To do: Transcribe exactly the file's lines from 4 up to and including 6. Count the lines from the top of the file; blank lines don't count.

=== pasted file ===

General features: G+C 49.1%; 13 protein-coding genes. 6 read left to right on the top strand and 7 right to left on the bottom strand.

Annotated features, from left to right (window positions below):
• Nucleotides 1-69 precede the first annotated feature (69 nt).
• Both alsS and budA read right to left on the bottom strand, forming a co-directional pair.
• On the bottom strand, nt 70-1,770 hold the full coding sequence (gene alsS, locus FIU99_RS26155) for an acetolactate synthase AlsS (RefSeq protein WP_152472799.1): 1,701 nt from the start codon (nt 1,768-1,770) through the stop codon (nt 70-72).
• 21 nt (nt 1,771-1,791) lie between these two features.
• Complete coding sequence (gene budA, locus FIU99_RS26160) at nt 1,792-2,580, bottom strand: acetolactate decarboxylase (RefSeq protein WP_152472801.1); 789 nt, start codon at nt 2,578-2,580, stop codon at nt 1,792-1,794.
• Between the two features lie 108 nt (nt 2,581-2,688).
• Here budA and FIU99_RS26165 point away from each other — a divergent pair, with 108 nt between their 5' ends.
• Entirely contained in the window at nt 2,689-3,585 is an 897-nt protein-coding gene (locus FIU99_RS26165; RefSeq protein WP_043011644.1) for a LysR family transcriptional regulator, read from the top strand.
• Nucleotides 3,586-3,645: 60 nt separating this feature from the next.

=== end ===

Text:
• Both alsS and budA read right to left on the bottom strand, forming a co-directional pair.
• On the bottom strand, nt 70-1,770 hold the full coding sequence (gene alsS, locus FIU99_RS26155) for an acetolactate synthase AlsS (RefSeq protein WP_152472799.1): 1,701 nt from the start codon (nt 1,768-1,770) through the stop codon (nt 70-72).
• 21 nt (nt 1,771-1,791) lie between these two features.